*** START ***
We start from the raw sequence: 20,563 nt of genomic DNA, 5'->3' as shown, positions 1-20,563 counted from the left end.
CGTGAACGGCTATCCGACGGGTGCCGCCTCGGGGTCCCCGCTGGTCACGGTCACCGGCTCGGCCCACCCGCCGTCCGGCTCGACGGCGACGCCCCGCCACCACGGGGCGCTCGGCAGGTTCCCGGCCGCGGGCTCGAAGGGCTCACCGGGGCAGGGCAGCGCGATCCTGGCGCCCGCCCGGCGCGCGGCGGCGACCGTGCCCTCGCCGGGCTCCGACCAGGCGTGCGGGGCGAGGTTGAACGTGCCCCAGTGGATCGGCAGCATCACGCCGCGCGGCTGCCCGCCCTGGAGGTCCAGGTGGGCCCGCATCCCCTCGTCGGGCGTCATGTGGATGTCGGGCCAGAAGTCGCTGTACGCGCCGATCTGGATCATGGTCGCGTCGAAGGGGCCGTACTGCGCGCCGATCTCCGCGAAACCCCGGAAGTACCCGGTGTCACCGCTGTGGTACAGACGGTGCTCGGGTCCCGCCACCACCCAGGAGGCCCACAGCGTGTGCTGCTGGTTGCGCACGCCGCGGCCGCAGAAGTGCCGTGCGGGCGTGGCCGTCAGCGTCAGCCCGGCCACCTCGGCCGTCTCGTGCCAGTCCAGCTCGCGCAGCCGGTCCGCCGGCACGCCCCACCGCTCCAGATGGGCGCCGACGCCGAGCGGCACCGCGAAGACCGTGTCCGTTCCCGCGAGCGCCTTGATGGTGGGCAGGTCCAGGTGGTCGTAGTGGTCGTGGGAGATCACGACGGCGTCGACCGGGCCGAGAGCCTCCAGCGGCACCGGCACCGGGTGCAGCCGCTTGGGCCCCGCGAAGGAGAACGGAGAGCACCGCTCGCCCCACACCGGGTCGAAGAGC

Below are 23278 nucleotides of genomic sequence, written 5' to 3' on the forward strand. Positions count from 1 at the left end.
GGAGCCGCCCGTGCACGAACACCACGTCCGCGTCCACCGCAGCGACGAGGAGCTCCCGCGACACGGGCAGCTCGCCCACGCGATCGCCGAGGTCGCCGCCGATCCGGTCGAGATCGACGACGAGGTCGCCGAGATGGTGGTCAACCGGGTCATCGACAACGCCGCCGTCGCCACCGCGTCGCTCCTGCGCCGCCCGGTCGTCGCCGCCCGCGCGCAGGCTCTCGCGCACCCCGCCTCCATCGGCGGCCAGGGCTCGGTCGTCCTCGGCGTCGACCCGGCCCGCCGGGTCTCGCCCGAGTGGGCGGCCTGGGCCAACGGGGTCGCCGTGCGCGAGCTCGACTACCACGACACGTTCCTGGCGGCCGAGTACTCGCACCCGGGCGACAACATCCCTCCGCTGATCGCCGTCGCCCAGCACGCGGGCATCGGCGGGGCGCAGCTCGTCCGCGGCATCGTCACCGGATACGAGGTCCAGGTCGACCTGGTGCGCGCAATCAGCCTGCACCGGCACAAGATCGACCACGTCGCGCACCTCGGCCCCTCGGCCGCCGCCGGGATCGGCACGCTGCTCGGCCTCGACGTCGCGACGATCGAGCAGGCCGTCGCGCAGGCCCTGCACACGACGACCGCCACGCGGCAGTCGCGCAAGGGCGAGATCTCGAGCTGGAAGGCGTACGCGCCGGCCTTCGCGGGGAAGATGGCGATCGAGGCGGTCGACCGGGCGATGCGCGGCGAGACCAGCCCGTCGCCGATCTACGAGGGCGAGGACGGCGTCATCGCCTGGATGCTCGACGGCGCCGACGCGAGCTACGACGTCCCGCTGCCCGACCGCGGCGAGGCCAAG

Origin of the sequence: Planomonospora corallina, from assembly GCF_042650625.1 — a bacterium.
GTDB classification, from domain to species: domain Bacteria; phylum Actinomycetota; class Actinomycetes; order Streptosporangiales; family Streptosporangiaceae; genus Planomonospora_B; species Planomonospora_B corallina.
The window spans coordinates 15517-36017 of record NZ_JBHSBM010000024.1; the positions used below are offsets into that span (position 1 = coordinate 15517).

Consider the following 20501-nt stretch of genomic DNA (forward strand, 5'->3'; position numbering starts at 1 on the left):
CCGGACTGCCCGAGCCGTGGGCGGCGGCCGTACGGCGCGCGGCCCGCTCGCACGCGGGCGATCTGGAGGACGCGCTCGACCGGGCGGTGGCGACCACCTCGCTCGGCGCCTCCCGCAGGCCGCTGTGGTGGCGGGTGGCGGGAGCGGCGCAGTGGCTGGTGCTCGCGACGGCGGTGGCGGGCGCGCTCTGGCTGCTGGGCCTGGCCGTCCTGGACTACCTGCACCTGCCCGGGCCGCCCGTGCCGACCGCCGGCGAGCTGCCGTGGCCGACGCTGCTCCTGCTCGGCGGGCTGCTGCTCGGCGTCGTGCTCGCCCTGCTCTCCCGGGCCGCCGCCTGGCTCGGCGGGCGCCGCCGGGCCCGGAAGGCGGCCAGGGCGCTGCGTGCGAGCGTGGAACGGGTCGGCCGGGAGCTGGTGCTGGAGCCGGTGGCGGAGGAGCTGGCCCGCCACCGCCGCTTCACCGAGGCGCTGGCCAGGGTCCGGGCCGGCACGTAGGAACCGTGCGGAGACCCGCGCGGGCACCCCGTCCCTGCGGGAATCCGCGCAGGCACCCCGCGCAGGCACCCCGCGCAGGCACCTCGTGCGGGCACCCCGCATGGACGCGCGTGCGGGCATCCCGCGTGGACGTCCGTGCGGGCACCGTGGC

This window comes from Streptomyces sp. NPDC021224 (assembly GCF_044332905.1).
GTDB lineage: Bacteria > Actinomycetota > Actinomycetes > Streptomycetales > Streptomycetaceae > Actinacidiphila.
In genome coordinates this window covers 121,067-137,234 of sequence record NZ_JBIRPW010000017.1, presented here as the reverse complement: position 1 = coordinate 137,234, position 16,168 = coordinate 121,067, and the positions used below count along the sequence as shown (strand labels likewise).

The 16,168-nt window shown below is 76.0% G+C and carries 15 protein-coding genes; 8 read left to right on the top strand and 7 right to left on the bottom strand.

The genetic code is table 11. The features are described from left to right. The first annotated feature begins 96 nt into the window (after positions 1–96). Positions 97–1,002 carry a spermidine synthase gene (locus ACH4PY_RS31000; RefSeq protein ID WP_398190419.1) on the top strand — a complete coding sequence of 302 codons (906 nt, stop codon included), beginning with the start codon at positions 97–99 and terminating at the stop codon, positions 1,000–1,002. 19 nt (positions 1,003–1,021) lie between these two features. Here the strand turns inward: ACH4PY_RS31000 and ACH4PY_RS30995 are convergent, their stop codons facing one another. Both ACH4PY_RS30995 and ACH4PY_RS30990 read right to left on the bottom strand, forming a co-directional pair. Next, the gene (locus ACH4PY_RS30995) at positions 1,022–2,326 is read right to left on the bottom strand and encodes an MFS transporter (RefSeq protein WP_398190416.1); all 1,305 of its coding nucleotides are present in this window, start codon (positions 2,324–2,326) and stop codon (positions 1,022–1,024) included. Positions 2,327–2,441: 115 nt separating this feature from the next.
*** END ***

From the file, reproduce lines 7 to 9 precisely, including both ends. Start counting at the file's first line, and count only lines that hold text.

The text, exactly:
The window spans coordinates 15517-36017 of record NZ_JBHSBM010000024.1; the positions used below are offsets into that span (position 1 = coordinate 15517).

Consider the following 20501-nt stretch of genomic DNA (forward strand, 5'->3'; position numbering starts at 1 on the left):
CCGGACTGCCCGAGCCGTGGGCGGCGGCCGTACGGCGCGCGGCCCGCTCGCACGCGGGCGATCTGGAGGACGCGCTCGACCGGGCGGTGGCGACCACCTCGCTCGGCGCCTCCCGCAGGCCGCTGTGGTGGCGGGTGGCGGGAGCGGCGCAGTGGCTGGTGCTCGCGACGGCGGTGGCGGGCGCGCTCTGGCTGCTGGGCCTGGCCGTCCTGGACTACCTGCACCTGCCCGGGCCGCCCGTGCCGACCGCCGGCGAGCTGCCGTGGCCGACGCTGCTCCTGCTCGGCGGGCTGCTGCTCGGCGTCGTGCTCGCCCTGCTCTCCCGGGCCGCCGCCTGGCTCGGCGGGCGCCGCCGGGCCCGGAAGGCGGCCAGGGCGCTGCGTGCGAGCGTGGAACGGGTCGGCCGGGAGCTGGTGCTGGAGCCGGTGGCGGAGGAGCTGGCCCGCCACCGCCGCTTCACCGAGGCGCTGGCCAGGGTCCGGGCCGGCACGTAGGAACCGTGCGGAGACCCGCGCGGGCACCCCGTCCCTGCGGGAATCCGCGCAGGCACCCCGCGCAGGCACCCCGCGCAGGCACCTCGTGCGGGCACCCCGCATGGACGCGCGTGCGGGCATCCCGCGTGGACGTCCGTGCGGGCACCGTGGC